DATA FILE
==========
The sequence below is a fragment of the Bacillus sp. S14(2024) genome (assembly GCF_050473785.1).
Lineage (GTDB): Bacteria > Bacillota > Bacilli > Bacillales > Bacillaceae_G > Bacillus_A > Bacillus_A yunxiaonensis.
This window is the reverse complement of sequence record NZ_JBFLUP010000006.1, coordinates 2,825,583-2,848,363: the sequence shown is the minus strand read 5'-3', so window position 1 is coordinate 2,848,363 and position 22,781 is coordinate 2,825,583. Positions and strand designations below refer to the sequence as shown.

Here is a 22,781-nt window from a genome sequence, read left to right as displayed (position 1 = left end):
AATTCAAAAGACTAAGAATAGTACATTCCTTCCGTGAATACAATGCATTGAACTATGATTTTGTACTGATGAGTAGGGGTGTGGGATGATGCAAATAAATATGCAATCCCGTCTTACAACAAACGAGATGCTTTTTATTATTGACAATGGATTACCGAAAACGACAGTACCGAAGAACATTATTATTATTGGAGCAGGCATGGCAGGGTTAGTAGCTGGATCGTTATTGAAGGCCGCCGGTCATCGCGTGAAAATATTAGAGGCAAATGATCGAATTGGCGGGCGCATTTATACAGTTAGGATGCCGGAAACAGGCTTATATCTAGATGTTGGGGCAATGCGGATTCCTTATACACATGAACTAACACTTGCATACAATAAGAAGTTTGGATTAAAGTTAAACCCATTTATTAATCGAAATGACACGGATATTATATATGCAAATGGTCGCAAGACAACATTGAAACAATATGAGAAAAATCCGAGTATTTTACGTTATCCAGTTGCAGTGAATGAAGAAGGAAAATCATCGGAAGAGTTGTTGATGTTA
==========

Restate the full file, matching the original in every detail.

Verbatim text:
The sequence below is a fragment of the Bacillus sp. S14(2024) genome (assembly GCF_050473785.1).
Lineage (GTDB): Bacteria > Bacillota > Bacilli > Bacillales > Bacillaceae_G > Bacillus_A > Bacillus_A yunxiaonensis.
This window is the reverse complement of sequence record NZ_JBFLUP010000006.1, coordinates 2,825,583-2,848,363: the sequence shown is the minus strand read 5'-3', so window position 1 is coordinate 2,848,363 and position 22,781 is coordinate 2,825,583. Positions and strand designations below refer to the sequence as shown.

Here is a 22,781-nt window from a genome sequence, read left to right as displayed (position 1 = left end):
AATTCAAAAGACTAAGAATAGTACATTCCTTCCGTGAATACAATGCATTGAACTATGATTTTGTACTGATGAGTAGGGGTGTGGGATGATGCAAATAAATATGCAATCCCGTCTTACAACAAACGAGATGCTTTTTATTATTGACAATGGATTACCGAAAACGACAGTACCGAAGAACATTATTATTATTGGAGCAGGCATGGCAGGGTTAGTAGCTGGATCGTTATTGAAGGCCGCCGGTCATCGCGTGAAAATATTAGAGGCAAATGATCGAATTGGCGGGCGCATTTATACAGTTAGGATGCCGGAAACAGGCTTATATCTAGATGTTGGGGCAATGCGGATTCCTTATACACATGAACTAACACTTGCATACAATAAGAAGTTTGGATTAAAGTTAAACCCATTTATTAATCGAAATGACACGGATATTATATATGCAAATGGTCGCAAGACAACATTGAAACAATATGAGAAAAATCCGAGTATTTTACGTTATCCAGTTGCAGTGAATGAAGAAGGAAAATCATCGGAAGAGTTGTTGATGTTA